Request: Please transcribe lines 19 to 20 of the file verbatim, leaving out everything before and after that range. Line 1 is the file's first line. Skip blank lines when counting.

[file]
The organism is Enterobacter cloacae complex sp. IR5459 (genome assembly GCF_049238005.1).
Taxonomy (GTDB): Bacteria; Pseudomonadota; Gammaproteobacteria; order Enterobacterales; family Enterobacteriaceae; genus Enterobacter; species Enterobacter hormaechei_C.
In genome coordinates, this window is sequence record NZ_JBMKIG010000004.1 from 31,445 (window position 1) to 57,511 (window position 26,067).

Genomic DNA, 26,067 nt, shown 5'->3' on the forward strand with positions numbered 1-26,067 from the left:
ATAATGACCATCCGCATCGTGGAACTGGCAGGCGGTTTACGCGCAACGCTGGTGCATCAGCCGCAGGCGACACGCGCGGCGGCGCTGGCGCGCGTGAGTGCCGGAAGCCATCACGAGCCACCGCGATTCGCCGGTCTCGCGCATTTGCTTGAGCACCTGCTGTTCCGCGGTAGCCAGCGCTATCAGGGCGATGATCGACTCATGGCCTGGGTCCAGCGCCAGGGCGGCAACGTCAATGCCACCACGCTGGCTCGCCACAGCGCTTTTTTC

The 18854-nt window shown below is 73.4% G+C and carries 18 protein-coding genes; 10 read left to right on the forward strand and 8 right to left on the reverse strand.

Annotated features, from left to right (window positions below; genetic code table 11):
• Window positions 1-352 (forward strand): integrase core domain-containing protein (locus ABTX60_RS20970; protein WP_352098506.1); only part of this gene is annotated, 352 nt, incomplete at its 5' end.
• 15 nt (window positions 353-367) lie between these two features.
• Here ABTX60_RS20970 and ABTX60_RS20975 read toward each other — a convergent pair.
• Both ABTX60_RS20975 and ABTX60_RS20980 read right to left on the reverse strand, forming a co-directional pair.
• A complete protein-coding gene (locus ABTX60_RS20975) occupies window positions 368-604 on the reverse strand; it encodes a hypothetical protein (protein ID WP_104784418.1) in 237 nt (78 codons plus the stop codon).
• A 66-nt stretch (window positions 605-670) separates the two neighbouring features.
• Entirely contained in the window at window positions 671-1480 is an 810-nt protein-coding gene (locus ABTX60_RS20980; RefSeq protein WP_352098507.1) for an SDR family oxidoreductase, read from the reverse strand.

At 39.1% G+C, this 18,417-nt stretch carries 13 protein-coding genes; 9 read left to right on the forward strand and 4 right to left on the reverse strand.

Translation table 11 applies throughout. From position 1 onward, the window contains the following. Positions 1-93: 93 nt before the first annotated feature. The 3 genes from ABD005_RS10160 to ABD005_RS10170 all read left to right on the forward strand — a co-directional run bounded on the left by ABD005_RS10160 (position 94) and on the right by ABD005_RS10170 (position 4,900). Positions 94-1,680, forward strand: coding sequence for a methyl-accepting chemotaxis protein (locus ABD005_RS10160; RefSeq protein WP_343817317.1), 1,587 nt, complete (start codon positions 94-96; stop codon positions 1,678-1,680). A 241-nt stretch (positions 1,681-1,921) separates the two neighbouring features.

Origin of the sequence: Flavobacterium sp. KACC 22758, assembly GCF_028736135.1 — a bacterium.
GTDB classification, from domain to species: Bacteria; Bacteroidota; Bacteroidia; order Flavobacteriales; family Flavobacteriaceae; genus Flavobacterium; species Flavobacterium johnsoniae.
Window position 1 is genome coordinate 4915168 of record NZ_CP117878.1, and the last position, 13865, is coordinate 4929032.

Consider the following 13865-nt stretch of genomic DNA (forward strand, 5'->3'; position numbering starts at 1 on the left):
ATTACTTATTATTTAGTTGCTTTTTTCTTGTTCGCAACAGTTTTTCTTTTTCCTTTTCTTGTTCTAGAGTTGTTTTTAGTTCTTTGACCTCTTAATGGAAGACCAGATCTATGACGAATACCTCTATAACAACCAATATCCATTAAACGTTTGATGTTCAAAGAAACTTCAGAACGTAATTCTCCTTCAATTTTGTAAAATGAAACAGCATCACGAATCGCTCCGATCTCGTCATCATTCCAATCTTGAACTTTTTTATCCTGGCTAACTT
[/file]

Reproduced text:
Window position 1 is genome coordinate 4915168 of record NZ_CP117878.1, and the last position, 13865, is coordinate 4929032.

Consider the following 13865-nt stretch of genomic DNA (forward strand, 5'->3'; position numbering starts at 1 on the left):